The Senate voted Wednesday to begin debate on a $1.2 trillion bipartisan infrastructure package just hours after negotiators from both parties announced they had reached agreement on the key points of the bill.
Lawmakers voted 67-32 to end the filibuster on a motion to proceed to the measure, with 17 Republicans joining all 50 Democrats to vote to begin debate.
Wednesday’s vote is likely to begin several days of attempts by senators from both parties to amend the bill before expected votes to end debate — which requires 60 ‘yes’ votes — and final passage early next week.
The announcement that an agreement had been reached earlier Wednesday was panned by former President Donald Trump, who called the package a “terrible deal.”
“Hard to believe our Senate Republicans are dealing with the Radical Left Democrats in making a so-called bipartisan bill on ‘infrastructure,’ with our negotiators headed up by SUPER RINO Mitt Romney,” raged the 45th president in an emailed statement.
“This will be a victory for the Biden Administration and Democrats, and will be heavily used in the 2022 election. It is a loser for the USA, a terrible deal, and makes the Republicans look weak, foolish, and dumb. It shouldn’t be done.”
The Biden administration trumpeted the bill, which includes $550 billion in new spending on public works projects, as “the largest federal investment in public transit ever” and “the largest federal investment in passenger rail since the creation of Amtrak.”
Key provisions of the measure include $110 billion for roads and bridges, $66 billion for passenger and freight rail, $65 billion for broadband internet, more than $50 billion for water infrastructure, $25 billion for airports, and $7.5 billion for electric vehicle charging stations. It also provides $73 billion for “clean energy transmission … including by building thousands of miles of new, resilient transmission lines to facilitate the expansion of renewable energy,” and $21 billion toward environmental remediation, which the White House called “the largest investment in addressing the legacy pollution that harms the public health of communities and neighborhoods in American history.”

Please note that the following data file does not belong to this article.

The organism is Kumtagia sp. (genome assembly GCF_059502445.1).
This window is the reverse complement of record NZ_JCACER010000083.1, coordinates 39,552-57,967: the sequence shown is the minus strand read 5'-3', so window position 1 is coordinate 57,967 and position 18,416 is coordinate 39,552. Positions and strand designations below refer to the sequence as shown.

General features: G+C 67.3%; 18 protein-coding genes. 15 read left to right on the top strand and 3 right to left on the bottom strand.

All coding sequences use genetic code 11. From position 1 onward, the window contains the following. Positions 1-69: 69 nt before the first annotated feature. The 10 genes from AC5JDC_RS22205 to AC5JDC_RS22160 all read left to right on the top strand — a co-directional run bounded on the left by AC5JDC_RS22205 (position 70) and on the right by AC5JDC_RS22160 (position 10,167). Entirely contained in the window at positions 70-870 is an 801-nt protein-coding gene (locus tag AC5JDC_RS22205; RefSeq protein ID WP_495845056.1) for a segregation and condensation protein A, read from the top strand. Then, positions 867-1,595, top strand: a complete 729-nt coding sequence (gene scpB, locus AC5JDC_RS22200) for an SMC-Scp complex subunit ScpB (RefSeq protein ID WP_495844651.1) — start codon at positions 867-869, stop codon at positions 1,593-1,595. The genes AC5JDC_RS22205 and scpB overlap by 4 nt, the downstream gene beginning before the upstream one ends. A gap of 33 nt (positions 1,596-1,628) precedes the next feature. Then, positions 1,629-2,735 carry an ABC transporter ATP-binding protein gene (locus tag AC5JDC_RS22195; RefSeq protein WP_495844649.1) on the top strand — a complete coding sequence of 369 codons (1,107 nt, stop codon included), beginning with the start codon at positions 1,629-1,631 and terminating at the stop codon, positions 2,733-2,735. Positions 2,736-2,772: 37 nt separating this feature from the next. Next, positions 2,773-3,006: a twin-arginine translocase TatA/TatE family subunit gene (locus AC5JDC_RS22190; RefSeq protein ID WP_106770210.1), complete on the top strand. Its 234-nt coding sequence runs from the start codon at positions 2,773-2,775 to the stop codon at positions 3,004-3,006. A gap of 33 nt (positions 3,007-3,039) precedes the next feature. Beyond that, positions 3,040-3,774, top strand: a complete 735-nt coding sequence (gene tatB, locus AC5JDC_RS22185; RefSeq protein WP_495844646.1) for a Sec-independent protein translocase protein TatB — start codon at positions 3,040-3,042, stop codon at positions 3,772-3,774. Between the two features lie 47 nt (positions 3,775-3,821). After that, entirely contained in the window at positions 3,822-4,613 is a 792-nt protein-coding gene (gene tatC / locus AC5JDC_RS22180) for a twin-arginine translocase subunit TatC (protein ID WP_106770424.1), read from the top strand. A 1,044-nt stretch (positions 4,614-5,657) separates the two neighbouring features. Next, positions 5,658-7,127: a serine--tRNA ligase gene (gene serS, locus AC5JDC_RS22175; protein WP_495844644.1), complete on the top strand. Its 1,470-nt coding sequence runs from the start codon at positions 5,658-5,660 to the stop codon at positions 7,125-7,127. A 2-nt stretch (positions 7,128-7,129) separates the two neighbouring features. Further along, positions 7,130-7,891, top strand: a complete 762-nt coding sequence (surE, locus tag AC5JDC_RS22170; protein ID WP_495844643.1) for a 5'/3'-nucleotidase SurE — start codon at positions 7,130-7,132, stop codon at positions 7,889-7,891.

Republican negotiators have touted the bill to their colleagues by noting that it would be paid for in part by tapping $205 billion in unspent COVID-19 relief aid and $53 billion in unemployment insurance aid that more than two dozen Republican-run states have declined. It also relies on economic growth to bring in $56 billion.
However, Trump said the package “sets an easy glidepath for Dems to then get beyond what anyone thought was possible in future legislation. It will be a continued destruction of our Country.
“Our Borders are horrible, crime is at an all time high, taxes and inflation are going way up, the economy is going way down, and now this,” he concluded. “Don’t do it Republicans—Patriots will never forget! If this deal happens, lots of primaries will be coming your way!”
Trump has repeatedly implored Republicans to walk away from negotiations, saying Monday that they should “wait until after we get proper election results in 2022 or otherwise, and regain a strong negotiating stance.”
Wednesday’s vote is likely to begin several days of attempts to amend the bill by senators from both parties. Senate Majority Leader Chuck Schumer (D-NY) has signaled that he is willing to delay the start of the August recess, due to begin Aug. 9, to complete work on both the infrastructure bill and a larger budget resolution.
“My goal remains to pass both the bipartisan infrastructure bill and a budget resolution during this work period. Both,” Schumer said after Wednesday’s vote. “It might take some long nights. It might eat into our weekends. But we are going to get the job done, and we are on track.”
However, Democrats will likely need to pare back the size of the budget resolution after Sen. Kyrsten Sinema (D-Ariz.) announced earlier Wednesday that she would not support it at a price tag of $3.5 trillion. With the Senate split 50-50, Democrats must keep Sinema and her fellow moderate, Joe Manchin of West Virginia, on their side if they want to pass the resolution without Republican support through the parliamentary tactic of reconciliation.
A further complication arises in the form of House Speaker Nancy Pelosi (D-Calif.) who has said she will not consider the bipartisan bill until the larger reconciliation package is passed.
With Post wires